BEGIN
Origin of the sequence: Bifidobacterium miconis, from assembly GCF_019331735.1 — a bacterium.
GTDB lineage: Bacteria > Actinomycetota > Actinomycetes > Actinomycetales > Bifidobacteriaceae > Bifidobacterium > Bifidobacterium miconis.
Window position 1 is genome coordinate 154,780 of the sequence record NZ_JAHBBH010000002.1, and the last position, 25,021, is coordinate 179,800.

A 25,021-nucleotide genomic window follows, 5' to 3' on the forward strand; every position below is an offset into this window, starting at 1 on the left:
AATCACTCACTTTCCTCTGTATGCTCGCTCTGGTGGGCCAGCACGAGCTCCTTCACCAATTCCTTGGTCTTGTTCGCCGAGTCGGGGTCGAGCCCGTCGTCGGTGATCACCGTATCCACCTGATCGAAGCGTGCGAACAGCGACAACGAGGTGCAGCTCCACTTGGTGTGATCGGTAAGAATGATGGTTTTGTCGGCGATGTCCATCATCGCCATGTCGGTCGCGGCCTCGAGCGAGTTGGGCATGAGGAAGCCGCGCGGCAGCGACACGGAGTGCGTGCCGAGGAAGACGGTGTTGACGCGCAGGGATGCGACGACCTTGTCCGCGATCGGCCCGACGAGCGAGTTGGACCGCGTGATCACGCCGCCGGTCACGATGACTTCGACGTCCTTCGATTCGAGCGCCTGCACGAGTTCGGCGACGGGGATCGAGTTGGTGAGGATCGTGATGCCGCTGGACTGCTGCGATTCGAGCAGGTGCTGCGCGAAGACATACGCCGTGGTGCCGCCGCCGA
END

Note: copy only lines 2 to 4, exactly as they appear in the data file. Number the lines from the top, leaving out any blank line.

GTDB lineage: Bacteria > Actinomycetota > Actinomycetes > Actinomycetales > Bifidobacteriaceae > Bifidobacterium > Bifidobacterium miconis.
Window position 1 is genome coordinate 154,780 of the sequence record NZ_JAHBBH010000002.1, and the last position, 25,021, is coordinate 179,800.

A 25,021-nucleotide genomic window follows, 5' to 3' on the forward strand; every position below is an offset into this window, starting at 1 on the left: